The Department of Energy (DOE) is pushing for a voluntary early and orderly decommissioning or repurposing of existing coal-fired power plants in line with the Philippines' energy transition program.

The DOE said the country's power sector set-up is market driven and privately owned, with the regulator's role limited to ensuring the competitive environment for the sector.

This makes the Philippines unique compared to other countries, most especially in Southeast Asia, it said.

As a result, the DOE noted that decisions by private businesses to retire coal-fired power plants and shift to full renewable energy are also purely market-driven and based on the economics of which projects will provide the most return to investors.

In addition, the agency said the Philippines is one of the few countries in Southeast Asia which does not subsidize its power sector.

'Unlike other countries which are energy-source rich and use export revenues to subsidize their power sector, the Philippines only relies on cross-subsidy to provide support to its marginalized consumers, as well as for renewable energy incentives,' the DOE said.

'Therefore, the costs of transition, as well as the need for greater investment infrastructure, will be fully borne by our already overburdened electricity consumers if we will not find strategic ways to shift the burden,' it said.

The DOE said a voluntary early and orderly decommissioning or repurposing of existing coal-fired power plants must be done while securing a stable supply and addressing the climate emergency by ramping up renewable energy to 50 percent share by 2040.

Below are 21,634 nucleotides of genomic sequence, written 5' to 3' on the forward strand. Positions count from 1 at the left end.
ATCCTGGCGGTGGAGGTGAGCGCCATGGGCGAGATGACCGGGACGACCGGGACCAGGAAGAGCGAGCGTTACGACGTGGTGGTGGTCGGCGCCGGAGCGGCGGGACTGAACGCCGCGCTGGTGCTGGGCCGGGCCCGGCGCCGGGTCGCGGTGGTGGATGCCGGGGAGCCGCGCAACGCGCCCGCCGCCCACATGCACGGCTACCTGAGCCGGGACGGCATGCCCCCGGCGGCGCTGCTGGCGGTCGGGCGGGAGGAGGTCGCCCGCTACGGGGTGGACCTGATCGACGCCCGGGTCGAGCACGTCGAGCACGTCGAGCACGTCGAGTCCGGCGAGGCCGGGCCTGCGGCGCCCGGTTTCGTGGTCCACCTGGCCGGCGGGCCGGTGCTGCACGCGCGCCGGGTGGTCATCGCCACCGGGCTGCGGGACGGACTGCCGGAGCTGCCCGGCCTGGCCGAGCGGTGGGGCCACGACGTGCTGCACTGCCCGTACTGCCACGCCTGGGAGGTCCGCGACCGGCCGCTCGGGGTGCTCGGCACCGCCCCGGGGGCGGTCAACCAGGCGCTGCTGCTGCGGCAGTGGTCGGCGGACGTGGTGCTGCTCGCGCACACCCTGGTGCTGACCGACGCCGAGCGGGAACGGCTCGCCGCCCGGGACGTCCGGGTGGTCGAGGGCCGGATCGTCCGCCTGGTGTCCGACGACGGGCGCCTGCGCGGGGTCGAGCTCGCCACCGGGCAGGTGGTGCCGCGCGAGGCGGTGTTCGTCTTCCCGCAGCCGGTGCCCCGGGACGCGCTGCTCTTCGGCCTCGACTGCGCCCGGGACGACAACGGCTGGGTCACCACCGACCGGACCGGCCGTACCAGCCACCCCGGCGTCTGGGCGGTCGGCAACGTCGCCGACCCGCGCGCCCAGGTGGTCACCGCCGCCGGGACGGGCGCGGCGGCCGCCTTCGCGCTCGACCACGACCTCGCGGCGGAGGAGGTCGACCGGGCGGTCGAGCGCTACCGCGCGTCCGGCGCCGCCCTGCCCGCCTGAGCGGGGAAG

'In all of these, adequate and timely access to climate financing is crucial for the Philippines to equitably and effectively pursue its energy transition,' the agency said.

In line with the government's push for a managed and just coal phasedown, the DOE has lauded the initiative of the Ayala group's ACEN Corp. for the early retirement of its coal plant.

'The Philippine Department of Energy, therefore, strongly applauds ACEN in pioneering the voluntary retirement of its 246-megawatt (MW) South Luzon thermal coal-fired power plant (SLTEC),' it said.

'This is consistent with our view that it must be voluntary and must make business sense in a power sector like the Philippines that is privately-owned, market driven, and un-subsidized,' the agency said.

ACEN successfully implemented last year the world's first market-based energy transition mechanism, which involved the divestment and early retirement of the 246-MW SLTEC coal plant.

Last Monday at a COP28 side event, ACEN also announced that it is joining forces with the Rockefeller Foundation and the Monetary Authority of Singapore to pilot the use of transition credits for the early retirement of coal plants.

The transition credits will enable ACEN to increase its ambition of further accelerating the transition of the SLTEC coal plant to clean technology as early as 2030.

The DOE said it is encouraging every effort to incentivize the business owners and institutions that will participate in similar undertakings and work towards energy transition.

According to the agency, the Asian Development Bank and ACEN's energy transition mechanism concept, which leverages public and private investments with the aim of retiring coal power assets on an earlier schedule, is a laudable mechanism.

'ACEN has our full support for this initiative, and we will explore ways to facilitate this program through access to climate financing,' it said.

The DOE, however, pointed out that the country's energy transition goes beyond just coal retirement.

The agency said it would also entail expanding people's access to electricity in remote islands, building a smart and green grid and improving the distribution systems, putting up more energy storage systems, and making energy affordable for all.

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